Looking through an old server from a hosting provider I’m migrating away from, I found an old algorithm I used to estimate blood caffeine concentration.

~~Just a word of warning, I’ve lost the link to the paper I drew this information from. If someone wants to find where my assumptions came from I’ll buy you a coffee.~~ **Update**: I’ve found the reference in an old notebook! Consumption and Metabolism of Caffeine — Biology Online.

Times here are specified to be in seconds from any arbitrary epoch. Since only time differences really factor into the equations it doesn’t matter what your epoch is.

Let $L$ be a constant value allowing us to approximate a person’s blood volume based on their body mass. I found $L = 0.007 \mathrm{\frac{L}{kg}}$.

Let $M$ be your mass and $t$ be the current time. Let $\lambda$ represent the half-life of caffeine in the body and let $\alpha$ represent an absorption coefficient. My estimates for these values are $\lambda = 5\,\mathrm{hours}$ and $\alpha = 1\,\mathrm{hour}$.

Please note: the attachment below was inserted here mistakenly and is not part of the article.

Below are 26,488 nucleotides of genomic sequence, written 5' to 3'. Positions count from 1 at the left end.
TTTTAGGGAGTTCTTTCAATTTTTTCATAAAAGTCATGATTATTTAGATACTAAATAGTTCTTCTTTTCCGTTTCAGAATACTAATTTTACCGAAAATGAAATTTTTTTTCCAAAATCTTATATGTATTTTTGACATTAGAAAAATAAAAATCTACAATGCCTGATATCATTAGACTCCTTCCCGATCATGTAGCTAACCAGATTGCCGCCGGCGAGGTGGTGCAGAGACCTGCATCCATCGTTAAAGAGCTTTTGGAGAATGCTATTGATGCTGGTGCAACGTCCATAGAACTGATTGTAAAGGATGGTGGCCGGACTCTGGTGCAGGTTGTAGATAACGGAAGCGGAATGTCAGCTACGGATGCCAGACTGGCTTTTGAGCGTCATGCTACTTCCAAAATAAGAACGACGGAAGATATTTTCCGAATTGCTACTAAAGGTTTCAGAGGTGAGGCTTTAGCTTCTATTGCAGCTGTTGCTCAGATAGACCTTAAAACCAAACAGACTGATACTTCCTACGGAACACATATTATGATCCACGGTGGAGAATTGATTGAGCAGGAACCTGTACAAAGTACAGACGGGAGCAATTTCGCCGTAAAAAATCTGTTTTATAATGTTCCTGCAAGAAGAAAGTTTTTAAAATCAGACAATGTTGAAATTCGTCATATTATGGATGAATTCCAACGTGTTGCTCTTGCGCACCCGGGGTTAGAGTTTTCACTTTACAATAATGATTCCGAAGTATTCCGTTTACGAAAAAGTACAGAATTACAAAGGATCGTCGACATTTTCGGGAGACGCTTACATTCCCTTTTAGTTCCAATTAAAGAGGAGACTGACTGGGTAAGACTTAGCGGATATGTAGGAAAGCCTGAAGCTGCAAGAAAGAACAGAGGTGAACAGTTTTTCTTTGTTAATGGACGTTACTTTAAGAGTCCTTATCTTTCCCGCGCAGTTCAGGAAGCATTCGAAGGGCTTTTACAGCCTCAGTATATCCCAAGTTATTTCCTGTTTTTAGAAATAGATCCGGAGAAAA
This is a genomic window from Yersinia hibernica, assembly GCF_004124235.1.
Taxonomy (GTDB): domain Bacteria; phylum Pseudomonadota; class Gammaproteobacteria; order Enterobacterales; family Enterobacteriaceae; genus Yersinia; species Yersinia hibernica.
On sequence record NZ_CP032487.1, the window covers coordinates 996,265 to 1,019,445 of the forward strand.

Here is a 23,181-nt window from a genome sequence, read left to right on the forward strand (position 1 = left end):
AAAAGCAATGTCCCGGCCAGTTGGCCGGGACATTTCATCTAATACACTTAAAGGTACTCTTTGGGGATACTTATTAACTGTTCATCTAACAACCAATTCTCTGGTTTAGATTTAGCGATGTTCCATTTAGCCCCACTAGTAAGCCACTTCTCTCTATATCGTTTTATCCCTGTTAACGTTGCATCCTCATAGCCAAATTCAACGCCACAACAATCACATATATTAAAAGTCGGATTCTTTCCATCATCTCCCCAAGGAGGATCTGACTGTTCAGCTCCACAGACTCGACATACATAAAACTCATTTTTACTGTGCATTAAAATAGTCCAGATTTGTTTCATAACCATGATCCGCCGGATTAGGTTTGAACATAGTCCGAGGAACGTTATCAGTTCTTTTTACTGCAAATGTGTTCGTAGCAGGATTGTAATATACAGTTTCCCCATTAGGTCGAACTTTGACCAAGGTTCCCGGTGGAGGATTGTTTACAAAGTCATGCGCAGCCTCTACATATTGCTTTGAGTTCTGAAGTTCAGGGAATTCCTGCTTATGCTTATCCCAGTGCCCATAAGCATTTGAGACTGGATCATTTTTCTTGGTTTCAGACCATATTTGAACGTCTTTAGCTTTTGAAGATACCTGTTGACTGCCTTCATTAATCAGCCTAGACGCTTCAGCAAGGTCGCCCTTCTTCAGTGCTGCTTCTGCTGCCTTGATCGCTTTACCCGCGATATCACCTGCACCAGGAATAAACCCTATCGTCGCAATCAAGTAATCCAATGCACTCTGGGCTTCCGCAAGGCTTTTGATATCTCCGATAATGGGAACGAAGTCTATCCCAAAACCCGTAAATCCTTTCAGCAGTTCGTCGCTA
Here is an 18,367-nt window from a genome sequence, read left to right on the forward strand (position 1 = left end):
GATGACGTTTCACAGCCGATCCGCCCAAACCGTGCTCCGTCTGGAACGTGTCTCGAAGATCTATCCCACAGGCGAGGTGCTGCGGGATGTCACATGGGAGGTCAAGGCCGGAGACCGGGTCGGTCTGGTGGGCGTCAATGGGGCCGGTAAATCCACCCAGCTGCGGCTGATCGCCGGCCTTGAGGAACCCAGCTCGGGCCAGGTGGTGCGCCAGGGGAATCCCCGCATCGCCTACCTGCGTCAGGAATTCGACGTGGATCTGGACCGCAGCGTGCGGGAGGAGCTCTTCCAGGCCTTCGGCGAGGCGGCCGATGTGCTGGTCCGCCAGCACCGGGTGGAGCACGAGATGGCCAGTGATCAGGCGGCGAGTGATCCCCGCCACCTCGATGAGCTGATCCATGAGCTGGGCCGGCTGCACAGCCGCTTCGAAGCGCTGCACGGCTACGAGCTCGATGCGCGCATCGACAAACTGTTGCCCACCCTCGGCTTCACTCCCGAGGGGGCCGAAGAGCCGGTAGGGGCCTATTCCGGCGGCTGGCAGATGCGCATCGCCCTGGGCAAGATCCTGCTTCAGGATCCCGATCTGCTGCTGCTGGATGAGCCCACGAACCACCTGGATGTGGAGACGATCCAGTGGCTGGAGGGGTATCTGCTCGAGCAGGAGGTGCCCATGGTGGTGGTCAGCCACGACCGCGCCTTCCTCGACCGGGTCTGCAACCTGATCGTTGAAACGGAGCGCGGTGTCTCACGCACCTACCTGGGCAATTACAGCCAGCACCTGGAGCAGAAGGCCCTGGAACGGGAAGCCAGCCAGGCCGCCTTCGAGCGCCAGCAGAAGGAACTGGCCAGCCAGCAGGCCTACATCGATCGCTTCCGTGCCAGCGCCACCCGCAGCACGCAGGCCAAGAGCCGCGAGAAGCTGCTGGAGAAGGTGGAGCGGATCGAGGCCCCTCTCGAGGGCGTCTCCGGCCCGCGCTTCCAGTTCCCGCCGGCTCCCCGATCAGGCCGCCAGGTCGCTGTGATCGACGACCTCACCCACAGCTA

Let $a _ i$ and $t _ i$ be series representing doses of caffeine. $a _ i$ represents the amount of the dose while $t _ i$ represents the time of the dose.

The amount of caffeine in your bloodstream can be approximated by:

$\sum_i \left( \frac{ a _ n \exp\left({\frac{-(t - t _ n)\ln 2}{\lambda}}\right) \left( 1 - \exp\left(\frac{(t - t _ n)\ln 0.05}{\alpha}\right) \right)} {ML} \right)$

~~Again, ~~ Even though I’ve found the references, that’s not to say that the assumptions I made are any good. I’m not a doctor. Use at your own risk.**I’ve lost the links to my original references.**

Below is the original algorithm. I hope I’ve faithfully translated it back to abstract mathematics. Later I’ll integrate it so that we can evaluate the effects of a slowly-consumed cup of coffee rather than considering consumption as a point event.